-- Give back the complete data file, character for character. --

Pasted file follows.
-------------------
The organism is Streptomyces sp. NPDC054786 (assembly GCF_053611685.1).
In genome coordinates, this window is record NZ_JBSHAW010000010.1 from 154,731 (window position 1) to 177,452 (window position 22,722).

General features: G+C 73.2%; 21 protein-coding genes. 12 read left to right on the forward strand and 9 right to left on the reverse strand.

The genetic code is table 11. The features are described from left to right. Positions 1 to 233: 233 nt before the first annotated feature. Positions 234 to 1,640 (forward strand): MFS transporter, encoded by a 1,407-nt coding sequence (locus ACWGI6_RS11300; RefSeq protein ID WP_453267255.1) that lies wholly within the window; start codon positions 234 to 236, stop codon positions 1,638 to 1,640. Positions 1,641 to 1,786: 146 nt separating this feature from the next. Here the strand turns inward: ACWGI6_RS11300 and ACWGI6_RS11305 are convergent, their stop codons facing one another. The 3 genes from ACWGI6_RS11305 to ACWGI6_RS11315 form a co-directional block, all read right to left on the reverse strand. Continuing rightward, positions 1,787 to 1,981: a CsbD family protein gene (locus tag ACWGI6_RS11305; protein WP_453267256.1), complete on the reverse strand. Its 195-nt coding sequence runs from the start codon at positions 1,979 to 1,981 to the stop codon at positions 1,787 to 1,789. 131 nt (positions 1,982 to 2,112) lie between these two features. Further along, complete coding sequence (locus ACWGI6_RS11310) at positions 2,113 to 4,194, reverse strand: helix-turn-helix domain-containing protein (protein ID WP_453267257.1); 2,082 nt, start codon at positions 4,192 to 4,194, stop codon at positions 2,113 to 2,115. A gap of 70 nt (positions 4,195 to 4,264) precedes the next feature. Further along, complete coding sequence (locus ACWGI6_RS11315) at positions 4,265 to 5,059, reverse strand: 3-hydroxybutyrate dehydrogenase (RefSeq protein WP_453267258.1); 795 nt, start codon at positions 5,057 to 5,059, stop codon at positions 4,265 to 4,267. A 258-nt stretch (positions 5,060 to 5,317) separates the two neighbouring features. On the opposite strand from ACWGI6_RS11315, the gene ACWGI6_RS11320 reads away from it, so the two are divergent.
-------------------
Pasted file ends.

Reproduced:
The organism is Streptomyces sp. NPDC054786 (assembly GCF_053611685.1).
In genome coordinates, this window is record NZ_JBSHAW010000010.1 from 154,731 (window position 1) to 177,452 (window position 22,722).

General features: G+C 73.2%; 21 protein-coding genes. 12 read left to right on the forward strand and 9 right to left on the reverse strand.

The genetic code is table 11. The features are described from left to right. Positions 1 to 233: 233 nt before the first annotated feature. Positions 234 to 1,640 (forward strand): MFS transporter, encoded by a 1,407-nt coding sequence (locus ACWGI6_RS11300; RefSeq protein ID WP_453267255.1) that lies wholly within the window; start codon positions 234 to 236, stop codon positions 1,638 to 1,640. Positions 1,641 to 1,786: 146 nt separating this feature from the next. Here the strand turns inward: ACWGI6_RS11300 and ACWGI6_RS11305 are convergent, their stop codons facing one another. The 3 genes from ACWGI6_RS11305 to ACWGI6_RS11315 form a co-directional block, all read right to left on the reverse strand. Continuing rightward, positions 1,787 to 1,981: a CsbD family protein gene (locus tag ACWGI6_RS11305; protein WP_453267256.1), complete on the reverse strand. Its 195-nt coding sequence runs from the start codon at positions 1,979 to 1,981 to the stop codon at positions 1,787 to 1,789. 131 nt (positions 1,982 to 2,112) lie between these two features. Further along, complete coding sequence (locus ACWGI6_RS11310) at positions 2,113 to 4,194, reverse strand: helix-turn-helix domain-containing protein (protein ID WP_453267257.1); 2,082 nt, start codon at positions 4,192 to 4,194, stop codon at positions 2,113 to 2,115. A gap of 70 nt (positions 4,195 to 4,264) precedes the next feature. Further along, complete coding sequence (locus ACWGI6_RS11315) at positions 4,265 to 5,059, reverse strand: 3-hydroxybutyrate dehydrogenase (RefSeq protein WP_453267258.1); 795 nt, start codon at positions 5,057 to 5,059, stop codon at positions 4,265 to 4,267. A 258-nt stretch (positions 5,060 to 5,317) separates the two neighbouring features. On the opposite strand from ACWGI6_RS11315, the gene ACWGI6_RS11320 reads away from it, so the two are divergent.